Rachel's Dairy Limited started as a farm-based business in 1982 and
expanded into a purpose-built dairy in 1990. The company produces a
range of organic dairy products, and is involved in all stages of the
processing of these products, and in the related marketing and distribution.
The company employs 58 people and achieves sales revenues of over 5
MEUR per annum. The industry sector occupied by Rachel's Dairy is defined
by the standard industry Prodcom code 1551 (Food).
The company's product range includes organic yoghurt, crème
fraiche and double cream. Rachel's Dairy supplies these products to
major chain retailers (the supermarkets), and via wholesale distributors
to delicatessens, health food shops, small retail and some catering
outlets. A limited quantity of direct sales are also achieved. The company
uses commercially available food processing equipment to produce these
products, and until the application experiment had no experience in
using or specifying microelectronic products.
The production process for yoghurt requires precise control over the
pH of the milk during the incubation and the subsequent blast-chilling
process. The current manufacturing process at Rachel's Dairy requires
the use of periodic sampling using hand-held pH meters. This method
is inadequate, and operator estimation of the required incubation time
can lead to excessively 'acid' levels of pH in the final yoghurt. The
batch of yoghurt must then be disposed of.
The rationale for the application experiment was to improve the quality
control process by repeatedly monitoring the pH of the yoghurt during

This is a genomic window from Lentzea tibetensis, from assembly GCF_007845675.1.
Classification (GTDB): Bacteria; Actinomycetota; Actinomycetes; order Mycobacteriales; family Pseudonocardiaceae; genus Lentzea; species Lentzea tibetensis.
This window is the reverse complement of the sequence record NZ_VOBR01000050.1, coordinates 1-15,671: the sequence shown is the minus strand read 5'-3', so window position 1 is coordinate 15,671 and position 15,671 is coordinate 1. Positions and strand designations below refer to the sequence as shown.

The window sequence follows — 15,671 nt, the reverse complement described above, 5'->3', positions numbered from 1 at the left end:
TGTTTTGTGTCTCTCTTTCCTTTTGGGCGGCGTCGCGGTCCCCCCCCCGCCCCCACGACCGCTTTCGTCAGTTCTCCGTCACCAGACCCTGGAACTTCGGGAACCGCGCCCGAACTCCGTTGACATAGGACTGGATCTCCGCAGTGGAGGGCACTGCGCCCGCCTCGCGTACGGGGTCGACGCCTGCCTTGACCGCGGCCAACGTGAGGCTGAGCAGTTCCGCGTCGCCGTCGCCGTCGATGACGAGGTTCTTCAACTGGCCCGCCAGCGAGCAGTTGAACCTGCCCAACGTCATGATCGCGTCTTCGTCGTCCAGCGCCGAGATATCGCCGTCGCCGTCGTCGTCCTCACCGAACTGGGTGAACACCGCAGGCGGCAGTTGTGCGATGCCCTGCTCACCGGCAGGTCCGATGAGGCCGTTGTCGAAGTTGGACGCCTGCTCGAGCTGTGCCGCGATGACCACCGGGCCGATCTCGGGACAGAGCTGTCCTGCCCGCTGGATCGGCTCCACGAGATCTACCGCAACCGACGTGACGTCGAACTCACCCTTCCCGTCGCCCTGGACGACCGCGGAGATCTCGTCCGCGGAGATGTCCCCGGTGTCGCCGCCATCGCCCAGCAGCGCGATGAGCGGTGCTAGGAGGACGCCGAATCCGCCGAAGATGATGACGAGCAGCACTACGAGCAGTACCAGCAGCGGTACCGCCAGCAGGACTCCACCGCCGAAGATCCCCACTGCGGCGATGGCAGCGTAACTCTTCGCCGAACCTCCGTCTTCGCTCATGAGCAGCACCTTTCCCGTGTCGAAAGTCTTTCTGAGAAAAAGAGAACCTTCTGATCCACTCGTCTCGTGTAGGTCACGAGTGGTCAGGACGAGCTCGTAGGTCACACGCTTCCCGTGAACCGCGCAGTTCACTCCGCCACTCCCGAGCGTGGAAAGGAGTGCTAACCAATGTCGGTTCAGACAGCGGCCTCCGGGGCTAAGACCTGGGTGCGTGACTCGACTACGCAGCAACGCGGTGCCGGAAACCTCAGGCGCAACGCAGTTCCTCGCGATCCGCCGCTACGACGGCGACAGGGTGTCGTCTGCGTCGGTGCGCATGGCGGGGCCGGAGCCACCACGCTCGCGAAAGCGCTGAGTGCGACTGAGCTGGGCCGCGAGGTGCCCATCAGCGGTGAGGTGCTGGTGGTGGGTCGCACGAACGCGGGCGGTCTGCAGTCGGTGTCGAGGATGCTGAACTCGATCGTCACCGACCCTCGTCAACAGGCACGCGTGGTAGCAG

its incubation process to prevent this commercial loss. The improved
monitoring of pH is estimated to result in a reduction in the current
rate of wastage from 3% to 1%.
The technical objective of the application experiment was to replace
the current pH sampling method with a continuous, in-line measurement
and data logging method. The application experiment therefore involved
the development of a microcontroller-based multi-channel pH measurement,
display and data logging system to provide the following functions:
- Monitor pH in yoghurt continuously during the incubation process,
and provide out-of -limit warnings.
- Log the values of pH over extended periods of time, and to transfer
this data to a PC for later analysis.
The duration of the application experiment was 10 months. This was
extended from the 8 months anticipated to allow for the more complex
design undertaken, and the inexperience of the company in developing
specifications which required longer to complete. The prototype development
cost was 38 K EURO, and a further 12 K EURO was required for industrialisation.
The economic impact of the adoption of the improved quality control
process is significant, and will produce not only cost savings but provide
opportunities for increased sales by the development of improved supplier
ratings with the major supermarkets. The projected payback for the combined
prototype development and industrialisation cost is 10 months, and the
rate of return on investment (ROI) in the first four years is estimated